With three of the most pristine large rivers and some of the most extensive intact forest in the region, Myanmar is one of the most biologically diverse and ecologically productive nations on Earth. Living resources vital to human wellbeing – forests, fisheries, freshwater systems, fertile soils, coastal and marine ecosystems – the country’s natural capital, are the foundation of Myanmar’s long-term sustainable economic development. Myanmar has witnessed its neighbours over-exploit their natural capital, creating precariously fragmented ecosystems unable to support sustainable economic growth over the medium and long term. But as Myanmar opens up politically and economically, it’s feeling many of the same pressures faced by the rest of the Greater Mekong, from deforestation to illegal wildlife trade. WWF IN MYANMAR The government and civil society organizations of Myanmar are now seeking partnerships and state-of-the-art guidance on how to best manage their natural capital, preserving the country’s globally important biodiversity for the near and long-term health and prosperity of the women and men of this vast and diverse nation. WWF’s aim is to support Myanmar’s development ambitions with a focus on spatial planning and biodiversity conservation in parallel with ecosystem services protection and sustainable livelihoods.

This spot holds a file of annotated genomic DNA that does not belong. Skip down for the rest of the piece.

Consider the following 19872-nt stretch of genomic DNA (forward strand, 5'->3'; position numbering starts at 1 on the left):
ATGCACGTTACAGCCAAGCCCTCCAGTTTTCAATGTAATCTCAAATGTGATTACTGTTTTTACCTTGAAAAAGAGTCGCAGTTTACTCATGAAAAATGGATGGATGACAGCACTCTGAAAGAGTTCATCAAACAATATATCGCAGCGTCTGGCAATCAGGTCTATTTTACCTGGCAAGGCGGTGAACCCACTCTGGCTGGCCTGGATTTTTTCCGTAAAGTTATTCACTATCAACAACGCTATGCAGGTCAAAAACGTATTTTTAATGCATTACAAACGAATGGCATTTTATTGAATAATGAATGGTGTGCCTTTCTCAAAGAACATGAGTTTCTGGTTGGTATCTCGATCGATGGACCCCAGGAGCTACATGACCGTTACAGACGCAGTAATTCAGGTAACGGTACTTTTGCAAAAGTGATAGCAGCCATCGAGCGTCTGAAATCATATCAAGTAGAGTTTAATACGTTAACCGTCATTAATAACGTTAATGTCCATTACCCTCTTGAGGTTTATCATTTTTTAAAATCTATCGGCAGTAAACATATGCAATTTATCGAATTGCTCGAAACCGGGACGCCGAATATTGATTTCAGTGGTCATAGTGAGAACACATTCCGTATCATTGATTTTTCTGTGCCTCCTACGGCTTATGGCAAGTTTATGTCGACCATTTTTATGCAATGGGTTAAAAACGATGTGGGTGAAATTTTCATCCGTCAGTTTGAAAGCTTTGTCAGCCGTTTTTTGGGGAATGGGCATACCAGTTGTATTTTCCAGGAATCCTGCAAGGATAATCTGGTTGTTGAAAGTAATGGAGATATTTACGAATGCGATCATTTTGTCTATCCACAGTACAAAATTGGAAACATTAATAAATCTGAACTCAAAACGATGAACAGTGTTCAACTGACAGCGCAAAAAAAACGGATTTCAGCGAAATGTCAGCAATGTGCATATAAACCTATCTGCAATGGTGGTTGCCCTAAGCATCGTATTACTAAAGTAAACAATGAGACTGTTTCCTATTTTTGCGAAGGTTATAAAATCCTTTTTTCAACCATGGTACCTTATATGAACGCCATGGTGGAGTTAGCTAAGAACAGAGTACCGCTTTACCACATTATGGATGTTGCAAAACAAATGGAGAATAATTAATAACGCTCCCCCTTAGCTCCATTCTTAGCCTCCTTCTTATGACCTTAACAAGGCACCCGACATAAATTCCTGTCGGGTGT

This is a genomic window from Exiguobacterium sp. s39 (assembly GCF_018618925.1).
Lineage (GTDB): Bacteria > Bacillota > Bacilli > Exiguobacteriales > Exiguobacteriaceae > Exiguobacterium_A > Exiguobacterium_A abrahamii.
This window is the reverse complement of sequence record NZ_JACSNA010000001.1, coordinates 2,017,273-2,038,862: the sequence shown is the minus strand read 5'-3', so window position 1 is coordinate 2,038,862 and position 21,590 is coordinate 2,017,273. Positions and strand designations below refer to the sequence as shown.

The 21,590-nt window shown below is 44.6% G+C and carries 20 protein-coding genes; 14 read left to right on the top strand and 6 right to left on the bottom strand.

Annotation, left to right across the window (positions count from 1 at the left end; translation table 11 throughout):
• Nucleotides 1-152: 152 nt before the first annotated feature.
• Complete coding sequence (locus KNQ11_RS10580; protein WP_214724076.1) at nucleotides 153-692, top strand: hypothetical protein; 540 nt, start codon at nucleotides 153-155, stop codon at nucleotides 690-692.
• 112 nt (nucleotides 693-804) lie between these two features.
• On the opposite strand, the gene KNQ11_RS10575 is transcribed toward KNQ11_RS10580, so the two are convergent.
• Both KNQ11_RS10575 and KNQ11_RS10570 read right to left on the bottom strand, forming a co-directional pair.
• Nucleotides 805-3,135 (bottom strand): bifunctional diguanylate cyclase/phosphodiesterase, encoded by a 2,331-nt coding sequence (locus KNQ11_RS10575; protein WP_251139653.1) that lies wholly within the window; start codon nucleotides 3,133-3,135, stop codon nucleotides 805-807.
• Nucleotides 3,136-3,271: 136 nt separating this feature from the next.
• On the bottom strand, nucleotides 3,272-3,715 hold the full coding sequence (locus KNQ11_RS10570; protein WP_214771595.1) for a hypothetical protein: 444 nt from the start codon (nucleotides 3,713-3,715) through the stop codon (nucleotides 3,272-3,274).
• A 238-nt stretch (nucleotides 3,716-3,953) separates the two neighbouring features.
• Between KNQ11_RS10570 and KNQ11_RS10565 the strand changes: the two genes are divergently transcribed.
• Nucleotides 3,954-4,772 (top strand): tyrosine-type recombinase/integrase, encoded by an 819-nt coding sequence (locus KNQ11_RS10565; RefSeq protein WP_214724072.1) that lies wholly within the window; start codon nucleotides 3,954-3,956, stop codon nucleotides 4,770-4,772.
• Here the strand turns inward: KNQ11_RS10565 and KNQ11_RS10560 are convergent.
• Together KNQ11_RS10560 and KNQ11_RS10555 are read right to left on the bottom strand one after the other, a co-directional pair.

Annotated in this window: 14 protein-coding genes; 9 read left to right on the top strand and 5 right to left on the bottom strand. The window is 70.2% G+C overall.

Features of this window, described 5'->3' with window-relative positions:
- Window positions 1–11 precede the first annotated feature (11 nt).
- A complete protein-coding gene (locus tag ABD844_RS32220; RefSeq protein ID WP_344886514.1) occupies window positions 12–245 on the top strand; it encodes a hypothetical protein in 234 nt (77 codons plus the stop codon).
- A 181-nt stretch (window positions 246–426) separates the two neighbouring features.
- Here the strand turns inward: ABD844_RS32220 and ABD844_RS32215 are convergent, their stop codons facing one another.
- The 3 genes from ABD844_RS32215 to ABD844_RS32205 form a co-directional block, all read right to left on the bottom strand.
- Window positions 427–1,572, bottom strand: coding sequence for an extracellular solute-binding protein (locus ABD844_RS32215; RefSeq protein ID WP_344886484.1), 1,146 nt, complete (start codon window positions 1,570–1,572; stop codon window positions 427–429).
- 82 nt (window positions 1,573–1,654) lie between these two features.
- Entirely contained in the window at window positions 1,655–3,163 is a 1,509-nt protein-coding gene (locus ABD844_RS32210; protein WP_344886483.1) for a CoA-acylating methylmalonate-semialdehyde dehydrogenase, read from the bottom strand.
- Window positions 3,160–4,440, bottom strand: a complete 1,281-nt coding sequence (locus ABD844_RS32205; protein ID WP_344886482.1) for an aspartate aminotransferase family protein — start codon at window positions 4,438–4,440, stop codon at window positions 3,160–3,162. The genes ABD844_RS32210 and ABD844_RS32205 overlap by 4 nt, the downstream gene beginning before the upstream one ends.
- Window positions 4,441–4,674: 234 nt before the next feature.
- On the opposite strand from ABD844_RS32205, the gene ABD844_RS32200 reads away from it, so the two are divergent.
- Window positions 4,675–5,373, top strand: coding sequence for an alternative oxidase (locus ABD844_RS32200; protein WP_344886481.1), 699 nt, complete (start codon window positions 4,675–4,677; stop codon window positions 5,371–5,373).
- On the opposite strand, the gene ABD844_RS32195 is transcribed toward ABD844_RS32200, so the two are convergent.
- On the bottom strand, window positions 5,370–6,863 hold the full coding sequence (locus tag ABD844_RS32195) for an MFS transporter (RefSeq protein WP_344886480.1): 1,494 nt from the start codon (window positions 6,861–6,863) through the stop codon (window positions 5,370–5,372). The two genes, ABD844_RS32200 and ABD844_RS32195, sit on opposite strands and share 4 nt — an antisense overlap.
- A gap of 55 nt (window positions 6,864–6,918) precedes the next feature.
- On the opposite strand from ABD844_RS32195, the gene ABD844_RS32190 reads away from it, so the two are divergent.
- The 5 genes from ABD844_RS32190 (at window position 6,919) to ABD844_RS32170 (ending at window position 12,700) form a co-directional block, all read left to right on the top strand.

Our aim is to support Myanmar’s development ambitions with a focus on spatial planning, biodiversity conservation, ecosystem services, and livelihoods.

World Wide Fund for Nature (WWF Myanmar)

172 Days, Full time , NGO / INGO / Non-Profit

• Provide field support to the WPUs of KNU Forest Department, and Park/Forest Rangers of the Union Forest Department, through direct training, coaching, monitoring, and other forms of capacity building, including: a) design and delivering basic ranger training programme as required; and b) advise and support WPU team leaders in law enforcement planning, use of monitoring and planning tools (SMART), patrol preparation and execution, and reporting; • Build capacity of KFD/FD leaders on effective and efficient use of SMART data to improve man ...




To stop the degradation of the planet's natural environment and to build a future in which humans live in harmony with nature, by: conserving the world's biological diversity; ensuring that the use of renewable natural resources is sustainable; and promoting the reduction of pollution and wasteful consumption.